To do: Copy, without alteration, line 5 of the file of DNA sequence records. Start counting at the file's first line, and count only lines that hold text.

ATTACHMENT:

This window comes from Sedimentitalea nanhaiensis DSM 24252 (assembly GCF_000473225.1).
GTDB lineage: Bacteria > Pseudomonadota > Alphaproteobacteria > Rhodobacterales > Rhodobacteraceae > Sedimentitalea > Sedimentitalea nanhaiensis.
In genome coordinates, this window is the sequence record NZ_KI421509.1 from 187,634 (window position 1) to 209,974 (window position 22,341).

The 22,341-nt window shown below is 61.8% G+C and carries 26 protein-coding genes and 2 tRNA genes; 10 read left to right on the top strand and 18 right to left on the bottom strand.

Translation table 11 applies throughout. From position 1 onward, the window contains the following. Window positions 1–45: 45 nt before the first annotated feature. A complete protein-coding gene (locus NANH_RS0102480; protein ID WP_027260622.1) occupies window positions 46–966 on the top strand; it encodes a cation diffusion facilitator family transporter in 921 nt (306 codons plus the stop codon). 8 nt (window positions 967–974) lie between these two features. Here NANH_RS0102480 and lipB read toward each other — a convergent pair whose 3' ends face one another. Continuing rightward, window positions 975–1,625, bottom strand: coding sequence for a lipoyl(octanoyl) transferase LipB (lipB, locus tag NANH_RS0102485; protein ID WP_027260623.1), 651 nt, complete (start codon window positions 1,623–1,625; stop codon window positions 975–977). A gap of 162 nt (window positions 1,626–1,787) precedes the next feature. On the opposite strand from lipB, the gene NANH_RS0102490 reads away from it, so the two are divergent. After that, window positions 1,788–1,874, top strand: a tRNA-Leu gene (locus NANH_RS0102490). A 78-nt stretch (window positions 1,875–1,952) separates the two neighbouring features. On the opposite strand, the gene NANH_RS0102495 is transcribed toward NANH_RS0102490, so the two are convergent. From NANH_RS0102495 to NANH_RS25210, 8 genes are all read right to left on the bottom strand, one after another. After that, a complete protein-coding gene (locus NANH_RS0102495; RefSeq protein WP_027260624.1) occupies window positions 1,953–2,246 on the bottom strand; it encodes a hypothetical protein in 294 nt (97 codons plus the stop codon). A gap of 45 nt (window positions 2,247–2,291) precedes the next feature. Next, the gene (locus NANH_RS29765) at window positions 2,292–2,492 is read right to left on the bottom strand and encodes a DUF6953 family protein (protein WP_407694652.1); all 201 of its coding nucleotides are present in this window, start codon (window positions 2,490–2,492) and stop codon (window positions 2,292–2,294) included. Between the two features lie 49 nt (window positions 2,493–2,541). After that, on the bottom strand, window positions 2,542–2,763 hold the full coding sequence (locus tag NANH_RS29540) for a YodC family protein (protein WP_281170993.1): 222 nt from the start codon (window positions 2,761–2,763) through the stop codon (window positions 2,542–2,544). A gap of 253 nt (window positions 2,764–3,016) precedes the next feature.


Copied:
Translation table 11 applies throughout. From position 1 onward, the window contains the following. Window positions 1–45: 45 nt before the first annotated feature. A complete protein-coding gene (locus NANH_RS0102480; protein ID WP_027260622.1) occupies window positions 46–966 on the top strand; it encodes a cation diffusion facilitator family transporter in 921 nt (306 codons plus the stop codon). 8 nt (window positions 967–974) lie between these two features. Here NANH_RS0102480 and lipB read toward each other — a convergent pair whose 3' ends face one another. Continuing rightward, window positions 975–1,625, bottom strand: coding sequence for a lipoyl(octanoyl) transferase LipB (lipB, locus tag NANH_RS0102485; protein ID WP_027260623.1), 651 nt, complete (start codon window positions 1,623–1,625; stop codon window positions 975–977). A gap of 162 nt (window positions 1,626–1,787) precedes the next feature. On the opposite strand from lipB, the gene NANH_RS0102490 reads away from it, so the two are divergent. After that, window positions 1,788–1,874, top strand: a tRNA-Leu gene (locus NANH_RS0102490). A 78-nt stretch (window positions 1,875–1,952) separates the two neighbouring features. On the opposite strand, the gene NANH_RS0102495 is transcribed toward NANH_RS0102490, so the two are convergent. From NANH_RS0102495 to NANH_RS25210, 8 genes are all read right to left on the bottom strand, one after another. After that, a complete protein-coding gene (locus NANH_RS0102495; RefSeq protein WP_027260624.1) occupies window positions 1,953–2,246 on the bottom strand; it encodes a hypothetical protein in 294 nt (97 codons plus the stop codon). A gap of 45 nt (window positions 2,247–2,291) precedes the next feature. Next, the gene (locus NANH_RS29765) at window positions 2,292–2,492 is read right to left on the bottom strand and encodes a DUF6953 family protein (protein WP_407694652.1); all 201 of its coding nucleotides are present in this window, start codon (window positions 2,490–2,492) and stop codon (window positions 2,292–2,294) included. Between the two features lie 49 nt (window positions 2,493–2,541). After that, on the bottom strand, window positions 2,542–2,763 hold the full coding sequence (locus tag NANH_RS29540) for a YodC family protein (protein WP_281170993.1): 222 nt from the start codon (window positions 2,761–2,763) through the stop codon (window positions 2,542–2,544). A gap of 253 nt (window positions 2,764–3,016) precedes the next feature.